on moving toward greater unison among
See TENSIONS, Page 2






Congress to review
Nixon's tax accounts
WASHINGTON (UPI)-Seeking to refute allegations he
has profited illegally from his office, President Nixon yesterday
issued an accounting of all his financial transactions over the
past 5/_ years.
It showed his net worth had tripled since he became
president, making him a millionaire.
OVER THAT SAME period he has paid a smaller percent-
age of his income in federal taxes-7 per cent-than would a

Daily Photo by TOM GOTTLIEB
Million dollar smile
Though he looks the galloping gourment, this little fellow is actually a patient at the Taft Children's
Clinic. Run jointly by the Dentistry School and Title I, Headstart, the clinic treats three and four year-
old children from the city's school system every Saturday morning. The service is provided free of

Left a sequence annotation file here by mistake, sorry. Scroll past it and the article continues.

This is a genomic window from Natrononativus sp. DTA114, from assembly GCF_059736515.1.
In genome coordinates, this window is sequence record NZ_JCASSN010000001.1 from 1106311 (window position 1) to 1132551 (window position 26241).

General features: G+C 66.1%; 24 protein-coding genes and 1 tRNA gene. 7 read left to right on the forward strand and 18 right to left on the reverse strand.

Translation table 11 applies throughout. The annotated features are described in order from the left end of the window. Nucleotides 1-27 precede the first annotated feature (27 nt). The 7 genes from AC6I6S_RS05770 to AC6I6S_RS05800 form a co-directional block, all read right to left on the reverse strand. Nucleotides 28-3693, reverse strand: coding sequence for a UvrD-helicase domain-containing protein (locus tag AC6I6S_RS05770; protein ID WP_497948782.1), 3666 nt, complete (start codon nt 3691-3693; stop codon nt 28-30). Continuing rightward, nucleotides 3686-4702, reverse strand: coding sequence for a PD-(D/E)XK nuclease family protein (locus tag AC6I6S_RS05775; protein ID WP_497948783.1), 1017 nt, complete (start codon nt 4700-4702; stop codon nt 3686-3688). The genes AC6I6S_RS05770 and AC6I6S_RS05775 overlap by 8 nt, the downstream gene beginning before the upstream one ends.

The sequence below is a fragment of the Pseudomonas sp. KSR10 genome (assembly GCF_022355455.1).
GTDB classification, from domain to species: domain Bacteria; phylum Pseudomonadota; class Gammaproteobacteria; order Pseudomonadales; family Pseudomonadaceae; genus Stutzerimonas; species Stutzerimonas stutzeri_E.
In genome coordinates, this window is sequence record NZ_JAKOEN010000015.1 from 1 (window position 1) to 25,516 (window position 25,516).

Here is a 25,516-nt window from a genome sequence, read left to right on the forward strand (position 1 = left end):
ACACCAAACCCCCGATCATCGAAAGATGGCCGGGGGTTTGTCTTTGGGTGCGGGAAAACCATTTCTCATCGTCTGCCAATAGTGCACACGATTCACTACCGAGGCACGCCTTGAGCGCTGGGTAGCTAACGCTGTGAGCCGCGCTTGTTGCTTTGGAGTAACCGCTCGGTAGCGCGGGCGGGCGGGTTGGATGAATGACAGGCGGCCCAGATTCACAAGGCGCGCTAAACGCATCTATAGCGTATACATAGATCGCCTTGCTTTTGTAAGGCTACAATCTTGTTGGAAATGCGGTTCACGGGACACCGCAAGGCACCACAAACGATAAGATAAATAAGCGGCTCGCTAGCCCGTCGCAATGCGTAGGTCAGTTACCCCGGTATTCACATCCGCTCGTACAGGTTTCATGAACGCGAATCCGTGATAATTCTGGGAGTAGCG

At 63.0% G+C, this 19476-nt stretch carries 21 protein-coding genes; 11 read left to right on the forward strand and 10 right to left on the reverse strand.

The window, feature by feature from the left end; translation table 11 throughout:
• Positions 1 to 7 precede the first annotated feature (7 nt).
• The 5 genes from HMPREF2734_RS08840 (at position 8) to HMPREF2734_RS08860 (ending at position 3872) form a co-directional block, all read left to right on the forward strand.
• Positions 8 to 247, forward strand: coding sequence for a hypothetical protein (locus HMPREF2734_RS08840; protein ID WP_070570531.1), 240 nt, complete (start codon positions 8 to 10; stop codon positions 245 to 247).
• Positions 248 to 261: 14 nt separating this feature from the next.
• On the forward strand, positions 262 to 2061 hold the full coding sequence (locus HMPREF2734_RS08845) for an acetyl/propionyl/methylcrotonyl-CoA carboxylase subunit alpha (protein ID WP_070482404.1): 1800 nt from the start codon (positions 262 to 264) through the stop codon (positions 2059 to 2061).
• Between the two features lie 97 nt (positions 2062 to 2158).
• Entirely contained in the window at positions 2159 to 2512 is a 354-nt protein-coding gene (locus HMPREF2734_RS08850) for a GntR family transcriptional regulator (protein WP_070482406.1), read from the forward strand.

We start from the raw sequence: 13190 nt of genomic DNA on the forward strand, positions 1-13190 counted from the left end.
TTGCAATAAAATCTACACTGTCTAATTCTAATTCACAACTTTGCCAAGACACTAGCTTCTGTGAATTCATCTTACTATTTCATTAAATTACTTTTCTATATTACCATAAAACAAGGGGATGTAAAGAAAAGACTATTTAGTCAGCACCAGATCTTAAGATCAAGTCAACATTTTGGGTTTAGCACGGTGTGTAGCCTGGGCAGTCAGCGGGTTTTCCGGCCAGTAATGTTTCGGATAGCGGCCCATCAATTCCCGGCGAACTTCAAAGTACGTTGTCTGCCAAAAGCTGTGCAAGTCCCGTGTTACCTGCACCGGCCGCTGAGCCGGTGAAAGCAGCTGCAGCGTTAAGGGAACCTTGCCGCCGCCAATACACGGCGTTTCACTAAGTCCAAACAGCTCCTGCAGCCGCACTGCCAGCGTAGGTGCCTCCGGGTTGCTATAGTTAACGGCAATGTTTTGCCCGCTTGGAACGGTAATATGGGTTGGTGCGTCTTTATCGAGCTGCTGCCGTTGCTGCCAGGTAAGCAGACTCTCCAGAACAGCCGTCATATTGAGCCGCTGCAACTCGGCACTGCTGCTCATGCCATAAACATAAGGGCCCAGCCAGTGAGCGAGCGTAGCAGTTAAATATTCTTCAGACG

charge with dental and dental hygienist students volunteering their time.

family of four with an income
from a huge writeoff for con-
tributing his vice presidential
papers to the National Arch-
The accounting also showed he
has paid no state income taxes
since assuming office.
Both the President and a team
of tax attorneys asserted that all
his transactions were legal.
BUT TO eliminate any lingering
public doubt, Nixon asked a joint
committee of the Democratic-
controlled Congress to examine the
transactions and vouch for their
"I will abide by the committee's
judgment," Nixon said.
If the committee rules against
him on the gift of his papers, and
disallows an opinion by his at-
torneys that he does not have to
pay taxes on the sale of some
California property, Nixon could
be liable for more than $300,000 in
back taxes and interest.
AND, ALTHOUGH the statute of
limitations has run out on his
1969 deductions and he could not be
required to pay for that year, his